Such is the strength of Sir Clive Woodward's squad, nobody will be predicting a first Irish triumph at fortress Twickenham for a decade when the teams meet on March 6 even though O'Sullivan's side completed their own impressive demolition job on Wales on Sunday.
But O'Sullivan is calling for his team to reproduce the whole-hearted endeavour Scotland showed at Murrayfield, which, allied to Ireland's extra class, should ensure England are at least given a hard time.
"Scotland were outmuscled at times on Saturday, but they made England work for the whole 80 minutes and that is the key," he said
"The most important thing is to make them earn their victory. They are the world champions and a class side, but if they are not quite on their game, that is when you can get at them.
"Scotland didn't shirk from the battle - and that is what we will have to do in two weeks' time."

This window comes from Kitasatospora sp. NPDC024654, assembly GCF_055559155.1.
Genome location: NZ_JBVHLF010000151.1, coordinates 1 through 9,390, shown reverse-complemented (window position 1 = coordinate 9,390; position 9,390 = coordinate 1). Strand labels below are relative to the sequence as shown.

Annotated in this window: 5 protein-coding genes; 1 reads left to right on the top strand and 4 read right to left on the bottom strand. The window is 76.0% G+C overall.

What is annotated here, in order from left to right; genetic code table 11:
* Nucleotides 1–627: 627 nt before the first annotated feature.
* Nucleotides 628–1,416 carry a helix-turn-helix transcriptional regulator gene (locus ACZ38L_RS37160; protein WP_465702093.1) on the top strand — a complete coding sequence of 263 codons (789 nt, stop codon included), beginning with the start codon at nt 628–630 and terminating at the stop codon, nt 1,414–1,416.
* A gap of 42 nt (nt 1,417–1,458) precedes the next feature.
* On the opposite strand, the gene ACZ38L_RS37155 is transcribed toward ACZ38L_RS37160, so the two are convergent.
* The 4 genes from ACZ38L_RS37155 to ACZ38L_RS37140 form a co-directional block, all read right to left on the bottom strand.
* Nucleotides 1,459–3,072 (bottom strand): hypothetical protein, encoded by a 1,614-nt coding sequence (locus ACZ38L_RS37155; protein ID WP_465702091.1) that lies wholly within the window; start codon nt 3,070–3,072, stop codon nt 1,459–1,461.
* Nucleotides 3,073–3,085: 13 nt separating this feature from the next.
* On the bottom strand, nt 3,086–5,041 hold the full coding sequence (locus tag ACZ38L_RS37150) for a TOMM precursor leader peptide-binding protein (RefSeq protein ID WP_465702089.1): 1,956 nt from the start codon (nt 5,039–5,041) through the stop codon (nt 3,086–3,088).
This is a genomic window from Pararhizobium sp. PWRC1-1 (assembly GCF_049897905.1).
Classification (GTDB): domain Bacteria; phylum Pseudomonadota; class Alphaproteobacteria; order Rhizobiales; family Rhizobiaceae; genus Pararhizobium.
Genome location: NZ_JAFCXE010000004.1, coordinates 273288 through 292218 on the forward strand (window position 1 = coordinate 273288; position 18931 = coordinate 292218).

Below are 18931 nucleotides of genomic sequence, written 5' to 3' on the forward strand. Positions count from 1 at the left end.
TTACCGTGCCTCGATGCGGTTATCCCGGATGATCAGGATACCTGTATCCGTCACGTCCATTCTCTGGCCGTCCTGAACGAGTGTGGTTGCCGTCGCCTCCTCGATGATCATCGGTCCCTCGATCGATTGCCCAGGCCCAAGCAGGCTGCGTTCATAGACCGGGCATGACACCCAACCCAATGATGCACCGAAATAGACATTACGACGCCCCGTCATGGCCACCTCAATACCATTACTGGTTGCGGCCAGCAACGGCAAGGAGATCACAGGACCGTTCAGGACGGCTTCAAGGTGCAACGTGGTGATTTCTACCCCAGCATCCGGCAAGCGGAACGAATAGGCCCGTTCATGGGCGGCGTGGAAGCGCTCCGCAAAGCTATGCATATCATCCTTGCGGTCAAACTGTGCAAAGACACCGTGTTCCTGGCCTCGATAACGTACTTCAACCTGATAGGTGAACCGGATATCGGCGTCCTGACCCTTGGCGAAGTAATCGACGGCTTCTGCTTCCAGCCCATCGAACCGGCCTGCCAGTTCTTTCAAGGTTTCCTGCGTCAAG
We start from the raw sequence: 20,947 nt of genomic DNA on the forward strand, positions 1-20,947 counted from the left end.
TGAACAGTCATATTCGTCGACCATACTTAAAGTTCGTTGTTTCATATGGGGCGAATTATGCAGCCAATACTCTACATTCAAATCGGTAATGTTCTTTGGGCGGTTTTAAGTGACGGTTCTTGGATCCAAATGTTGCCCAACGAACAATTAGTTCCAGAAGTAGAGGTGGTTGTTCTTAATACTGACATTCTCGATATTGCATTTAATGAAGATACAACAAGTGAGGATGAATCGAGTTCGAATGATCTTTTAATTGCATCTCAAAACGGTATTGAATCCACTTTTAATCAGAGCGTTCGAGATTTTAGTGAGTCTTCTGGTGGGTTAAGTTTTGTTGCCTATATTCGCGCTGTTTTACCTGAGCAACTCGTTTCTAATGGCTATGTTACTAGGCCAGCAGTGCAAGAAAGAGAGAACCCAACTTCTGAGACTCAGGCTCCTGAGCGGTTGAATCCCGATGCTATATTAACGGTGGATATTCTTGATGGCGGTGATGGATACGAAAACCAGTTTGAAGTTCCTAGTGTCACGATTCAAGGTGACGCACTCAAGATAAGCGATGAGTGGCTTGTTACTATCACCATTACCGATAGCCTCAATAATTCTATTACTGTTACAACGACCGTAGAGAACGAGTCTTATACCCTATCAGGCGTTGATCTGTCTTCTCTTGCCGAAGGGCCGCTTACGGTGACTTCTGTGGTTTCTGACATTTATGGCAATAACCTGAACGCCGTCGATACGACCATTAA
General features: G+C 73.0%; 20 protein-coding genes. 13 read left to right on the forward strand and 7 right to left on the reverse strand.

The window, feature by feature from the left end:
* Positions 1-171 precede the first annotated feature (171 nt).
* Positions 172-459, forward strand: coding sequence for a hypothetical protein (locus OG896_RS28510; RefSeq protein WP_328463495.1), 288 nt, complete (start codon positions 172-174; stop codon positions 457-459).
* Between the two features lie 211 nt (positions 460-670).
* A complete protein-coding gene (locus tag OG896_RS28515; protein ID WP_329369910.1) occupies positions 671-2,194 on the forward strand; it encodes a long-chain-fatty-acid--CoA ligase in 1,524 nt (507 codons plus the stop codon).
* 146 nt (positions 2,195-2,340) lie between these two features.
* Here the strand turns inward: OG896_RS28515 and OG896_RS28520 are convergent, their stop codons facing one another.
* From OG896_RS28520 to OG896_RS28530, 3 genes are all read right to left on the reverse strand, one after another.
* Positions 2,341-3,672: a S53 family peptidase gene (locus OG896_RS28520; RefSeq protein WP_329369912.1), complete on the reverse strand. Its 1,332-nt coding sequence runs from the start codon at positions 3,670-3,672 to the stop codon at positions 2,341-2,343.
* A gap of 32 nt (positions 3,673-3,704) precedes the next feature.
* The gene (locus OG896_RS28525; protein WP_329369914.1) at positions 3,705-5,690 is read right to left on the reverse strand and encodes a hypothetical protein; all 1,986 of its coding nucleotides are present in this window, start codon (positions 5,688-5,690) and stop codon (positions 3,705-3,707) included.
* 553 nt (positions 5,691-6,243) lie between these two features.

O'Sullivan will not expect Ireland to dominate in the forwards as comprehensively as they did against Wales. But he will have gained enough encouragement from his team's elusive back play to recognise if they can gain parity in possession, they could put England under a lot of strain.
The Irish coach admitted it had been a gamble to pair Brian O'Driscoll in the centres with Gordon D'Arcy.
And if D'Arcy, who plays his provincial rugby for Leinster on the wing, had not been forced off with severe bruising to his back, the margin of yesterday's 36-15 triumph could have been a lot wider.
"Brian and Gordon are very similar as players," reflected O'Sullivan.
"They are quite elusive, but can also distribute. From a defensive point of view, it makes it very difficult to play against them because if you try to shut them down, they can still offload."
D'Arcy is expected to be fit to face England, although abrasive lock Donnacha O'Callaghan is not likely to be so fortunate after damaging medial knee ligaments.